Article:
How to set personal goals for your team

Kamil Burczyk
4 min readMar 14, 2021

When you are a leader of the team, you definitely care about their engagement and motivation and you probably know the importance of setting up the goals and fulfilling them. It can be your company policy to set up goals that support their development or your own leadership idea. I want to show you which method has worked for me the best so far.

Let’s start with the method right up and later let me explain it in the details. This is the template me and my direct reports have used this year to set up our goals:

Table with 5 columns: Quarter, Category, Objective, Key Results, Notes/achievements and 3 rows: Project, Hard skill and Soft skill

Let’s dive into WHY?

We all agreed it’s much easier to set up, track, and progress on shorter goals. Sure, you may have people in your team who exactly know where they want to be in a year’s time (I’ll cover them in a bit). But the majority of people don’t necessarily plan that far and if you are working in an agile environment it may be even hard to predict the state which will be relevant. That’s why we set quarterly goals. Now, how to approach people with a long-term strategy? Simply split it into smaller parts and track it quarter by quarter. Do you want to learn a new skill? Ask yourself what you can actually achieve in the next 3 months and put it there.

Why 3 goals and why those topics? Well, I’d rather focus on 3 things over the next 3 months and deliver them in the best possible way than start 10 things and deliver none of them.

When it comes to specific directions I want people to think about the project they are currently developing, a hard skill, which is a new solid ability they are going to possess, and a broad soft skill, which will make them a better employee, no matter the specifics of the current job.

Is it enough? Depends on how you understand it. For me, a development plan was never your job description, which means you will do things outside of these defined goals at work. This is your guide and your checklist to make sure you are developing in all areas.

Objectives and key results

When it comes to methodology my company introduced OKRs last year and for me, from the beginning it sounded like a very clear way of defining goals.

In a very basic sense, each of the goals is represented as an Objective (the What) and Key Results (the How). You can check the theory behind OKRs saying that:

  • for each Objective you should have about 3–5 Key Results
  • KRs should be measurable
  • Objectives should be aspirational yet achievable, with 70–80% of a target being considered as a good score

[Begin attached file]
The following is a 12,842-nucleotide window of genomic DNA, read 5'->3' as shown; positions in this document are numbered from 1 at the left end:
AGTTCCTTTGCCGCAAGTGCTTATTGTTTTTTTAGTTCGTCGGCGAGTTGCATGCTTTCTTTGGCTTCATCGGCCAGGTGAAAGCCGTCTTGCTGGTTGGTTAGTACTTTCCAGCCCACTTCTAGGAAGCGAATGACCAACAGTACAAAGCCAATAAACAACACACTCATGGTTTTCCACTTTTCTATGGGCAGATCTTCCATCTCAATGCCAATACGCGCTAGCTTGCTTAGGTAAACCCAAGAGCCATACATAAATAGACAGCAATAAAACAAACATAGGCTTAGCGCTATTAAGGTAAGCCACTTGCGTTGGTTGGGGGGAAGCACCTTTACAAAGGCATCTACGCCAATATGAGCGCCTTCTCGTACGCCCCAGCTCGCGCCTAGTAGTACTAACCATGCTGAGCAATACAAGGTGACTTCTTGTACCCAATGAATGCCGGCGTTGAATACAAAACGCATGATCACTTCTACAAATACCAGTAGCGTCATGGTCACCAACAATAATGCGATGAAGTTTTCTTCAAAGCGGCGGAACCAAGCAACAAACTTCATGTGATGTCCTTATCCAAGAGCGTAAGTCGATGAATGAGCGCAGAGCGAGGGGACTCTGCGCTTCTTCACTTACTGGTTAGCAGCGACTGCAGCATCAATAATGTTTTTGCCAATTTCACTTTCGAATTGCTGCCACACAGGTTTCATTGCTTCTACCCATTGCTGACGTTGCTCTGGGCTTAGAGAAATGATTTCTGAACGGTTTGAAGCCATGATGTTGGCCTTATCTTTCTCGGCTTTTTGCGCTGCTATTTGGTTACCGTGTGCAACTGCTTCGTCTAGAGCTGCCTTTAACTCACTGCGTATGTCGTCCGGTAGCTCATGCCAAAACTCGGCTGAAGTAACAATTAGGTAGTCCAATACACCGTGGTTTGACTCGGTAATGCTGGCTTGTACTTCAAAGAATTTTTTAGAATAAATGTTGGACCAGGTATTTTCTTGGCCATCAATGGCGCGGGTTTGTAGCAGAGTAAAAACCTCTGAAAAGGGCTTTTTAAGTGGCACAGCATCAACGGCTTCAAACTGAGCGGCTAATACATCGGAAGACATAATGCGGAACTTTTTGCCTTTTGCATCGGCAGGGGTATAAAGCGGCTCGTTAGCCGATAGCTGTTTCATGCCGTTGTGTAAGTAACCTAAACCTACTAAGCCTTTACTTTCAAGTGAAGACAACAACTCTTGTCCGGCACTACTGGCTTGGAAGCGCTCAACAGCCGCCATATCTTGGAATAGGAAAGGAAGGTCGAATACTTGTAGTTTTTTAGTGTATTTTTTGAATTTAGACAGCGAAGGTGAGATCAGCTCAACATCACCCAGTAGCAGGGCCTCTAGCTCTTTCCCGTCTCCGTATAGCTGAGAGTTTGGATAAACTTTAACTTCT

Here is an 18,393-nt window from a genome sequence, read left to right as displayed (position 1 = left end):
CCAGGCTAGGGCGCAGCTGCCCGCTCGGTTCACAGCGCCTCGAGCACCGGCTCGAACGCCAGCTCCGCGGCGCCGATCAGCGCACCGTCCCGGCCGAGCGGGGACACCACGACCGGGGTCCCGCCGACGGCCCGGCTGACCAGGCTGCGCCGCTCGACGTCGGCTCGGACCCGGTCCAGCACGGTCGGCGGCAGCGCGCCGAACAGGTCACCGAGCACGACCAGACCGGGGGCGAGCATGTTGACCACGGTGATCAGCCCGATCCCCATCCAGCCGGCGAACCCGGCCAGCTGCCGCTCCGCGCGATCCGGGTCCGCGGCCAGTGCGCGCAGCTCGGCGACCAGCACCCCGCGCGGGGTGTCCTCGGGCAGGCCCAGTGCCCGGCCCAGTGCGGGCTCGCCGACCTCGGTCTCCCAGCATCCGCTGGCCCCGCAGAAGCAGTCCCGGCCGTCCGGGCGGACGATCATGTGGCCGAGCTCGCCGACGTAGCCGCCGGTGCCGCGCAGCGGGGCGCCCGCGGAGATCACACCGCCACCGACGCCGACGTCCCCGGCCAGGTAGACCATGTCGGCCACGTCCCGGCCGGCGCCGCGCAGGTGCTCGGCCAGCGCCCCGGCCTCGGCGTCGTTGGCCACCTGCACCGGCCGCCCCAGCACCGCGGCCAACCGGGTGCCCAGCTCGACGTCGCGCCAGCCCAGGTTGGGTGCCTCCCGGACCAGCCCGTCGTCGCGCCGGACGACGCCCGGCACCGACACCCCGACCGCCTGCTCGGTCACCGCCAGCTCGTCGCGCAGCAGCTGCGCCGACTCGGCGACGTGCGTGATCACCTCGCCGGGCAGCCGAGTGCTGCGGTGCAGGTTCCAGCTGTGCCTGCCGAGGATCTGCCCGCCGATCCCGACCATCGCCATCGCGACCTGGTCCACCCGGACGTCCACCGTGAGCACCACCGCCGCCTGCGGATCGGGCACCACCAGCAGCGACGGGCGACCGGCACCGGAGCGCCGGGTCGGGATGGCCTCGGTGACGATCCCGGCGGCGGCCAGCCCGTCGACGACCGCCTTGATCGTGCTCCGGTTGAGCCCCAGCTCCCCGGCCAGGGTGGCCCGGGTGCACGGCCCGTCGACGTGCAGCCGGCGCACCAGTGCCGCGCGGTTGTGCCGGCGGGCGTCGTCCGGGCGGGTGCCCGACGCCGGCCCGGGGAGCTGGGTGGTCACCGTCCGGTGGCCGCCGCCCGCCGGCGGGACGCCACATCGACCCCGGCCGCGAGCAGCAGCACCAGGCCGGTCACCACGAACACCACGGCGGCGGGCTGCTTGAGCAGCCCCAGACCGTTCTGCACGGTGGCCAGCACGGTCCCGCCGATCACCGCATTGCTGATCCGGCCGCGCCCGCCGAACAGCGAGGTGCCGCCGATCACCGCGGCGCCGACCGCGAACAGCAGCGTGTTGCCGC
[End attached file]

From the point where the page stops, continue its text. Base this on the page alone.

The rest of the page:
• fulfilling all KRs should be equal to fulfilling the entire Objective

To be honest, I’m not always that strict and sometimes allow to miss one of the rules, but it’s good to have this guidance when defining your goals. Remember: done is better than perfect — it’s better to have a non-perfect development plan than constantly polish unfinished one.

Your role as a leader

In the end, what is your role as a leader when your team members set up their goals? For me, it’s being a mentor and a coach. It’s their plan and their development. It needs to fit their path being aligned with a wider group direction. When it comes to the project area I can be more of a mentor, as I may know more about the project direction and what are the goals to be achieved there. But still, without a person’s buy-in, it’s very unlikely to be a huge success.

When it comes to personal competencies I turn into the coach-mode. I ask questions, go deeper, but not enforce my will. Can unveil possibilities, but it’s not entirely up to me what the person should learn next.

How to do it

I prefer to have a dedicated one-on-one session with each of my team members to talk exclusively about goals. A template is known upfront, each person is asked to prepare their plan prior to the meeting. We book 1 hour to focus on that topic. And we make it clear we would like to get out of the room having a plan defined, even if it’s not perfect (we all love the meetings where the outcome is just another meeting, right?).

Final thoughts

The last thing we’re doing is storing our plan in a place that is easily accessible and editable. Some of us even prefer it to be public (is it really a secret what new skill you are learning?). We add a new Notes column and put our activities related to a specific topic there when the time goes. Whoever tried thanked me later during the end-of-year performance review — it’s so much easier to see the goals, the notes, the achievements and refer to them when you sum up your whole year.

Now open your notebook and define your very own development plan!

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Kamil Burczyk

Head of Engineering at William Hill, fitness and technology geek, Apple fan